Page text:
JCCs central to Jewish life in former Soviet Union


MOSCOW, Jan. 2 (JTA) – In the United States, Jewish community centers are known mostly for their pools and nursery schools.

In the former Soviet Union, however, JCCs are seen as an essential tool for rebuilding Jewish life.

The centers, the majority of which are funded by the American Jewish Joint Distribution Committee, house Jewish activities including religious services, Hillel student clubs, Sunday schools, welfare centers and Hebrew classes.

“If the Joint suddenly pulled out, we wouldn’t die, but the greater part of local Jewish life would come to a standstill,” says Yevgeny Vakulenko, a Jewish community leader in Penza, a city southeast of Moscow that is home to 3,000 Jews.

In addition to the JDC, Chabad-Lubavitch is the other major player in JCCs in the former Soviet Union, sponsoring 70 community centers.

The JDC donated $15,000 to Jewish community projects in the city last year, Vakulenko said, and also funded the restoration of the city’s synagogue building, which now serves as the local JCC.

The situation in Penza is typical of the Russian cities where the JDC operates.

The Jewish community center is controlled by a council of local Jewish activists and funded by the JDC, which houses and supports all Jewish activities in the city.

The more than 100 community centers supported by the JDC serve some 150,000 Jews across the former Soviet Union, according to Sarah Bogen, head of the JCC-development department of the JDC’s Jerusalem office.

The work of the JDC points to the ongoing need for international Jewish groups in the region.

During the waning days of the Soviet Union, local bodies hoped to revitalize a Jewish community forced underground by Communist oppression.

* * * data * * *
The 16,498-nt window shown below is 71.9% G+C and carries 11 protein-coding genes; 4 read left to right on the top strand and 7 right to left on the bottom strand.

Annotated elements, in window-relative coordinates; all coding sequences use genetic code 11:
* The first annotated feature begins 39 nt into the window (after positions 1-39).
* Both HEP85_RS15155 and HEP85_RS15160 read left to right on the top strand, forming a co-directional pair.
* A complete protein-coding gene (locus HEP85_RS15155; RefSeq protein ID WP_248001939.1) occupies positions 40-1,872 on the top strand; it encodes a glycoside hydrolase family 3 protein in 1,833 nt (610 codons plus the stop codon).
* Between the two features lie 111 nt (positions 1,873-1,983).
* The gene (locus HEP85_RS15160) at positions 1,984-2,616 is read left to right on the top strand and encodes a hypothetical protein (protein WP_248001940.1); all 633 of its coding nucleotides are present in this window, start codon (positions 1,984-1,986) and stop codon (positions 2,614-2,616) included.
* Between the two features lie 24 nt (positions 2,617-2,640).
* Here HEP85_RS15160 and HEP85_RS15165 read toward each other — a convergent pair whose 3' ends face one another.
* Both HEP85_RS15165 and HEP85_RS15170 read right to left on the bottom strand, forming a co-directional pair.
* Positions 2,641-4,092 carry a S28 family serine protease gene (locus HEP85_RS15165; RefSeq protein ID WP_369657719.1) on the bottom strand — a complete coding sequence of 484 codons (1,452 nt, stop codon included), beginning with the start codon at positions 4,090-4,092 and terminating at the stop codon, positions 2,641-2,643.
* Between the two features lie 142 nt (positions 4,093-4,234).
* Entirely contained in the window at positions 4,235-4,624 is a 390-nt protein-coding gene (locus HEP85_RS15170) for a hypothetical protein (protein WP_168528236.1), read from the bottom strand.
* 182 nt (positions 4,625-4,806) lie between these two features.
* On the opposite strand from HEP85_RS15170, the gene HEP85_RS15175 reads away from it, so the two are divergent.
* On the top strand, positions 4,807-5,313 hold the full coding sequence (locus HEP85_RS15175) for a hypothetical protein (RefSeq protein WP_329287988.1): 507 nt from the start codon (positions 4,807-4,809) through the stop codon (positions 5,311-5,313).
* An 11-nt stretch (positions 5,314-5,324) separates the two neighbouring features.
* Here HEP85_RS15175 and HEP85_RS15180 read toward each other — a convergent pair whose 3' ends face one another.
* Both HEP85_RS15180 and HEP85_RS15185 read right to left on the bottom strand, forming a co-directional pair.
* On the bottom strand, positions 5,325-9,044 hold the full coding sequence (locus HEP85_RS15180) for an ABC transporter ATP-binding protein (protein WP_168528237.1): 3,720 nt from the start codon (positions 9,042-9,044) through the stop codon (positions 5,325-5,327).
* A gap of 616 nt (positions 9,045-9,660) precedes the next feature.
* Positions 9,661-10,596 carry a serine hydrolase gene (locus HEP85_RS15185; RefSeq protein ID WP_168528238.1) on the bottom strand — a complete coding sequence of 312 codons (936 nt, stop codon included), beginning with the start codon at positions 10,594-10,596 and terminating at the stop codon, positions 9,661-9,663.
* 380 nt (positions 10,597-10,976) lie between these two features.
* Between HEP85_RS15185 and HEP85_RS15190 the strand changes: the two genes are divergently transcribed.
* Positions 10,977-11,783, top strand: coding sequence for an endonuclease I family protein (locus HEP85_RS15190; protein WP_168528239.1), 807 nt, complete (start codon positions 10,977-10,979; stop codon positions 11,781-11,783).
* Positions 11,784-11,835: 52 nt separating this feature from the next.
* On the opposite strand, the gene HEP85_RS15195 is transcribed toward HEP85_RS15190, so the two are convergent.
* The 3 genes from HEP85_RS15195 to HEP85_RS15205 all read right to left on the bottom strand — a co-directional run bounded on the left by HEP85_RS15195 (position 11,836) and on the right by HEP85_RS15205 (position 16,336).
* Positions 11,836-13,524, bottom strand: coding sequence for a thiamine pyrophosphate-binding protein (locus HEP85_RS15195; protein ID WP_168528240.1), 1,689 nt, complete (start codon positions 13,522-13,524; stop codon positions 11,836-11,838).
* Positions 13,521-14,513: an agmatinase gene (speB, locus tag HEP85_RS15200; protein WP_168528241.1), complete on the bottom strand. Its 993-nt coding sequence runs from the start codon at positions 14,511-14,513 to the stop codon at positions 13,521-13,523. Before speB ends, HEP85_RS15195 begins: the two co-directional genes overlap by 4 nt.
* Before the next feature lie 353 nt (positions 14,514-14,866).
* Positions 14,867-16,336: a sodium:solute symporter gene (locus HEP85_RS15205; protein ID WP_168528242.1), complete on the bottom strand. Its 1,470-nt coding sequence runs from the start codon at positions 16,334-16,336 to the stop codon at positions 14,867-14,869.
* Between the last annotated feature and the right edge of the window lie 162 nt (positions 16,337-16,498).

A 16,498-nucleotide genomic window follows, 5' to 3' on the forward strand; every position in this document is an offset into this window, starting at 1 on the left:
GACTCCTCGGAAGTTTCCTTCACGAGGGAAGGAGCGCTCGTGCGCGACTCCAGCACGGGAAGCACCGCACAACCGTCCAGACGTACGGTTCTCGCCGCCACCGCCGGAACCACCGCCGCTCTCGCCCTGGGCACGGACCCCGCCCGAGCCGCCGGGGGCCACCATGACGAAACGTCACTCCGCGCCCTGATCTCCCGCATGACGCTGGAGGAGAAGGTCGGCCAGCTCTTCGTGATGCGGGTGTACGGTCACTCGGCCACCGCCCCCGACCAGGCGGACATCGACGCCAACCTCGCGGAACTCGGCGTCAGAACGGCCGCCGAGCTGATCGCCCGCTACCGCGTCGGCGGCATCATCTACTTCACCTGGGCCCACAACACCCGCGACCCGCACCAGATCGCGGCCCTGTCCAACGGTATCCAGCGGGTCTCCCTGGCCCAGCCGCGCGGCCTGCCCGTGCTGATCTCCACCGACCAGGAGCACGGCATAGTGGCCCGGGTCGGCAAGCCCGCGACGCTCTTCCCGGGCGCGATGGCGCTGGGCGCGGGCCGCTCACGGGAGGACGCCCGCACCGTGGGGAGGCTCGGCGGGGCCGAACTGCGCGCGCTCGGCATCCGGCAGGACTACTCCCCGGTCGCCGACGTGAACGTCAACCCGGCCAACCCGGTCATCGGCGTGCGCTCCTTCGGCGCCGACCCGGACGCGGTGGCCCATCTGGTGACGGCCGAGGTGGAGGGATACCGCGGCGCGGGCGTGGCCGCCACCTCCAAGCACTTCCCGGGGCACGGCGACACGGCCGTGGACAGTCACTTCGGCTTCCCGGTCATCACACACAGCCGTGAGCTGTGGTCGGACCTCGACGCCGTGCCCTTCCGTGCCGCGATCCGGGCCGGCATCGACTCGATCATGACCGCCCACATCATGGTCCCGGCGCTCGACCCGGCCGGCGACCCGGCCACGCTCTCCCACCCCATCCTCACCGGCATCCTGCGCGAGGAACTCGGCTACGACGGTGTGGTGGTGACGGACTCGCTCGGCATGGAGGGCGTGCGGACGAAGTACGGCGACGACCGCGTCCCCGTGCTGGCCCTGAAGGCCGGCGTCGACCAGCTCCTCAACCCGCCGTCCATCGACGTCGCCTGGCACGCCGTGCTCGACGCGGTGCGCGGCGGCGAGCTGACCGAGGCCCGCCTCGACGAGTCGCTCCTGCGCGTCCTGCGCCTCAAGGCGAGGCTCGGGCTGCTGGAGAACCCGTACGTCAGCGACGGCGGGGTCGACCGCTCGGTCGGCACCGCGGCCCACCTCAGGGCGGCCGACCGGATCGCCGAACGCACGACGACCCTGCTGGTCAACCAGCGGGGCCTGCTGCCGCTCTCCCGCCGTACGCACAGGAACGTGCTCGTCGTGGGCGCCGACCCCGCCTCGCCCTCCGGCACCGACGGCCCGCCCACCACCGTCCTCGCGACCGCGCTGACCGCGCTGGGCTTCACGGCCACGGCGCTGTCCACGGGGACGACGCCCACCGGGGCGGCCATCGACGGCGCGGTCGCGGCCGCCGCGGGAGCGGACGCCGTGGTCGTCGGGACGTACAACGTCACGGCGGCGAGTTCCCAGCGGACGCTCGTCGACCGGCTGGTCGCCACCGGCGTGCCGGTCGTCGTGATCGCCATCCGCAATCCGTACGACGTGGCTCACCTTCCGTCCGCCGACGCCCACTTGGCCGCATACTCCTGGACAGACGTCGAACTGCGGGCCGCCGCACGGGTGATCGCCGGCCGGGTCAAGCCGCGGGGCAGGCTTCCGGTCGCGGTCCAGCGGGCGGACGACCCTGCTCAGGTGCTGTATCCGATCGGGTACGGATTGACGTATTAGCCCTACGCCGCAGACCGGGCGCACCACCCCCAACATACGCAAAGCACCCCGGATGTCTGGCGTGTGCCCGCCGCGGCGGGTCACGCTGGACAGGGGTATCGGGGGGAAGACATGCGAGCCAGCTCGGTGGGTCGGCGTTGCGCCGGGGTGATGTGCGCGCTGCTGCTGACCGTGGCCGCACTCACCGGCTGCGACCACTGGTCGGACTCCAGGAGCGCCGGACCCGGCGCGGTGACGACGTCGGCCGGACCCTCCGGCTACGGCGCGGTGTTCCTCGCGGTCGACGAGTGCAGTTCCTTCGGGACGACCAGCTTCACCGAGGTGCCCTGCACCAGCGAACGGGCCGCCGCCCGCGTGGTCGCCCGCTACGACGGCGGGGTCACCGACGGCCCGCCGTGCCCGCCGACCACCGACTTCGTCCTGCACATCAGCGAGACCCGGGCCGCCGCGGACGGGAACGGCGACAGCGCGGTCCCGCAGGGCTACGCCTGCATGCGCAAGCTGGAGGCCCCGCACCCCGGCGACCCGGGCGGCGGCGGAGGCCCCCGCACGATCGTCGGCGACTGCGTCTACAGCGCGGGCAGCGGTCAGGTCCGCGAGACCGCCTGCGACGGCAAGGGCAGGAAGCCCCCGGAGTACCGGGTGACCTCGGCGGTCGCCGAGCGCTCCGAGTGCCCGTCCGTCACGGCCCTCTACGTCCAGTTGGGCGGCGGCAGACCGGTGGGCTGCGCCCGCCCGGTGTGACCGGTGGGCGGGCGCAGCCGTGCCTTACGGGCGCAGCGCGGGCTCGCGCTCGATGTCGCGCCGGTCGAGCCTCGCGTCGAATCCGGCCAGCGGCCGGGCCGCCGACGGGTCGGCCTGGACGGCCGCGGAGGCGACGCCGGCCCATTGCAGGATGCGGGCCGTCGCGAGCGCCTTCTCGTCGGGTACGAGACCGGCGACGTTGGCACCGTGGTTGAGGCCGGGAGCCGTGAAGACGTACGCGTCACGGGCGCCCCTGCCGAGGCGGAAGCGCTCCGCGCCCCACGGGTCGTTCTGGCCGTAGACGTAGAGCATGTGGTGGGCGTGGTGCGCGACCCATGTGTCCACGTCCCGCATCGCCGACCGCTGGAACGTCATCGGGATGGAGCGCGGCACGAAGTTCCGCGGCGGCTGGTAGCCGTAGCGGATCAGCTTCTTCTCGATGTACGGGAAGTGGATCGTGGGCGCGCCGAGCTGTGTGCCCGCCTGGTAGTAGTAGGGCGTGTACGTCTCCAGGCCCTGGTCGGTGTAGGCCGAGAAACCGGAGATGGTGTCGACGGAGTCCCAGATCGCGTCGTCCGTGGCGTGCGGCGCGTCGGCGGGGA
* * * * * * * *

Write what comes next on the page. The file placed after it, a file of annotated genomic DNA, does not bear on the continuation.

Despite the efforts of Jewish organizations to create a self-supporting community system, it soon became evident that external help was needed.

“There are Jewish businessmen in town. But they don’t want to identify themselves with the Jewish community. The only real help is coming from the Joint,” says Maya Kazakevitch, a Jewish activist from Bobruisk, Belarus.

The JDC’s most recent programs represent at least the fourth shift in organization policy toward the region in the past 80 years.

In the 1920s and 1930s, the JDC spent millions of dollars organizing Jewish agricultural communities. But by 1938, at the height of Stalinism, the organization left the Soviet Union.

Some 50 years later, the JDC returned with a series of charity projects that grew into a system helping hundreds of thousands of elderly Jews.

As the Soviet system collapsed, the JDC changed again.

When Ralph Goldman, now JDC’s honorary vice president, first came to Russia as a JDC official in 1988, he wanted to reach the Jewish community in this country “through music and through books.”

He founded a synagogue choir, sponsored concerts of cantor music and started sending hundreds of Jewish literature collections to Russia. However, he quickly realized that each community needed a center to crystallize its efforts, he says.

Goldman insists that the philosophy of JDC is always “only to support local initiatives and grass-roots efforts,” but Russian Jewish activists say that many local communities have been created only because of the JDC’s efforts.

Chabad, the other major sponsor of JCCs, has a different philosophy: The Chabad model, according to Berel Lazar, the group’s chief rabbi in Russia, is to place the synagogue at the center of community life.

Other groups that operate community centers are the Russian Jewish Congress – an umbrella group supported by local businessmen – and the more Zionist-minded Jewish Agency for Israel and Israeli cultural centers, which often take the place of JCCs in more isolated cities.

These groups often criticize the JDC, which walks a tightrope by trying to support all Jewish efforts.

Last year, for example, Reform leaders reprimanded the JDC for its “excessive” help to Chabad in Ukraine, at the expense of the Reform movement.

The head of the JDC’s Moscow office, Joel Golovensky – who was stung by the attack after trying to avoid “Jewish politics” – dismisses the accusations, saying the “JDC is helping not the movements, but the projects.”

Golovensky also stresses that the JDC’s goal is “to enter, do what we can and to pull out.”

Given the extent of community-building work still needed in the former Soviet Union, however, it appears that his office is going to stay in Moscow for years to come.

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